The end of daylight saving time ushers in a season for increased risks for motorists, pedestrians and bicyclists in Oregon. Shifting clocks back one hour allows people to get an extra hour of sleep on that weekend, but the disturbance to their sleeping and waking cycles raises the possibility of drowsy driving in the following weeks. A report from an insurance organization in the Pacific Northwest identified an increase in collisions during afternoon commutes two weeks following the clock change.

In another study conducted in a major metropolitan area, traffic accidents with pedestrians and bicyclists were the highest in October through December. This study also concluded that people bothered by the clock change tended to be sleepy while behind the wheel. According to the National Sleep Foundation, sleep deprivation plays a role in over 6,400 fatal traffic accidents every year. The foundation also attributed roughly 50,000 debilitating injuries to drowsy driving accidents annually.

Although changing the clocks exacerbates the problem of sleep-deprived drivers, drowsy driving remains a common threat throughout the year. A survey by the AAA Foundation for Traffic Safety found that 27% of respondents drove when they could barely keep their eyes open at least once within the previous 30 days.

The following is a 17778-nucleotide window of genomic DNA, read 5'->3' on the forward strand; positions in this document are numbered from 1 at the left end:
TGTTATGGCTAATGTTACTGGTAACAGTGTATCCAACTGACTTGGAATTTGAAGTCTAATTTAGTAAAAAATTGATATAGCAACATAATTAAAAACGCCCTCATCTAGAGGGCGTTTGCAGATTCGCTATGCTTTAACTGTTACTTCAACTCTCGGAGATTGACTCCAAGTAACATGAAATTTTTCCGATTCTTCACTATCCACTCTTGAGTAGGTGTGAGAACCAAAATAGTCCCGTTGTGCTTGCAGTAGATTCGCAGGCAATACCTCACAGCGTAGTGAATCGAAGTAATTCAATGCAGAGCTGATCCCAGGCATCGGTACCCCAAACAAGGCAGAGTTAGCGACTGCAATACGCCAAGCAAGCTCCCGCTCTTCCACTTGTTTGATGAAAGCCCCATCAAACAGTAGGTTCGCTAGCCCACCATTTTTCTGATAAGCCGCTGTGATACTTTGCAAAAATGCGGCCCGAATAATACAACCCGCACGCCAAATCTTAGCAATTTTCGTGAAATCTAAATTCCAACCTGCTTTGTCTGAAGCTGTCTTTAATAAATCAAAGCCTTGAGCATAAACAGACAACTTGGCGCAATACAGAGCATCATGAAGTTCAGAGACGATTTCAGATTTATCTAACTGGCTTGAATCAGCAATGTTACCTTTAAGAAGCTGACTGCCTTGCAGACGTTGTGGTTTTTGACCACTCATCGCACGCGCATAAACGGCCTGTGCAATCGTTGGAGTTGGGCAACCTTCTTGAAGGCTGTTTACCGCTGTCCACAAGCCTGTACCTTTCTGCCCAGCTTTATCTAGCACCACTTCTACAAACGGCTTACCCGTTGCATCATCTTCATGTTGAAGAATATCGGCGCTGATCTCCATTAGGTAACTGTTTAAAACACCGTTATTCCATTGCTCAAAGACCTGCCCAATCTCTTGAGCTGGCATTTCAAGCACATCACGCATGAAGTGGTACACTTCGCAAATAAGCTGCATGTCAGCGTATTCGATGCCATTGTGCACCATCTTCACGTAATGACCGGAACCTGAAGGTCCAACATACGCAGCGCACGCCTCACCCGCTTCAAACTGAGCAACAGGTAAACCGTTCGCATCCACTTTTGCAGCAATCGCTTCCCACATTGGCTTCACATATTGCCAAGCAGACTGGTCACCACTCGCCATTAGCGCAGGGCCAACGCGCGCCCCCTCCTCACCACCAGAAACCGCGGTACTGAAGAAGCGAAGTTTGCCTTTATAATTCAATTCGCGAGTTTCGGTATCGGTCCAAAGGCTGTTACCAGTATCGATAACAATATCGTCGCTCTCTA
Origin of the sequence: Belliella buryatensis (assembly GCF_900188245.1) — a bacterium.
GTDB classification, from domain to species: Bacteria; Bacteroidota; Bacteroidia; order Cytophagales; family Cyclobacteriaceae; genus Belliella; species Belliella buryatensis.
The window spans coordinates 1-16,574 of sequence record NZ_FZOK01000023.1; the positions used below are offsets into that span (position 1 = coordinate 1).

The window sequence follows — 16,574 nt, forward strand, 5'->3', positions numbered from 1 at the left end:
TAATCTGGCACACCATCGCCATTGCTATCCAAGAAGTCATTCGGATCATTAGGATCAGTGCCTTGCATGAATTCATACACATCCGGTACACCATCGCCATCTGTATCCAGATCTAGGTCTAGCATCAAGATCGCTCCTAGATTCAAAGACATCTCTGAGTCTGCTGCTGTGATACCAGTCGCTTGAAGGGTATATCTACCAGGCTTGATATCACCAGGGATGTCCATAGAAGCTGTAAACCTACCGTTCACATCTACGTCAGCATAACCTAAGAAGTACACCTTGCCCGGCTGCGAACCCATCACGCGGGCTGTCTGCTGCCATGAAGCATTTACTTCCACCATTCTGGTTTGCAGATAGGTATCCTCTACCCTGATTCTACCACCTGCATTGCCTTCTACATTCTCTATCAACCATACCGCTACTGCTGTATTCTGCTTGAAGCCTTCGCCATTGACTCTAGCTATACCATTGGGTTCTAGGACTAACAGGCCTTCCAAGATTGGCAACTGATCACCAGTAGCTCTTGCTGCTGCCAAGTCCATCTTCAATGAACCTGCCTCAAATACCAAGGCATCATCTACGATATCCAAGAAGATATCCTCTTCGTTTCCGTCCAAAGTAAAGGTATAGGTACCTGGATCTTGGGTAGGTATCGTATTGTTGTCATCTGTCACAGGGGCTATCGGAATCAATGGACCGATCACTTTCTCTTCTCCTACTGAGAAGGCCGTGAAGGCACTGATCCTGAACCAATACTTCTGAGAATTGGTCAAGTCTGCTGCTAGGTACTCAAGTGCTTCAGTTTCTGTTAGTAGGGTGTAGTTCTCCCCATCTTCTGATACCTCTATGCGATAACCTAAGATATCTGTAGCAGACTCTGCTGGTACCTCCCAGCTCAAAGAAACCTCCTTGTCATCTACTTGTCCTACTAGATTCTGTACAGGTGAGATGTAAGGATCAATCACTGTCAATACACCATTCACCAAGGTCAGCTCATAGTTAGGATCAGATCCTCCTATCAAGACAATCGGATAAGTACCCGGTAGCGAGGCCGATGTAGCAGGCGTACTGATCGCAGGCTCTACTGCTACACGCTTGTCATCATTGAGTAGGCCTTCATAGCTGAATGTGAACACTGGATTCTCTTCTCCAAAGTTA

When a driver fails to operate a vehicle safely and causes an accident, they could be considered liable for any resulting damages. An attorney who focuses on motor vehicle accidents might advise a victim about rights to compensation and assist with the accident investigation. Legal counsel may know where to look for evidence of driver negligence that might support an insurance claim or personal injury lawsuit.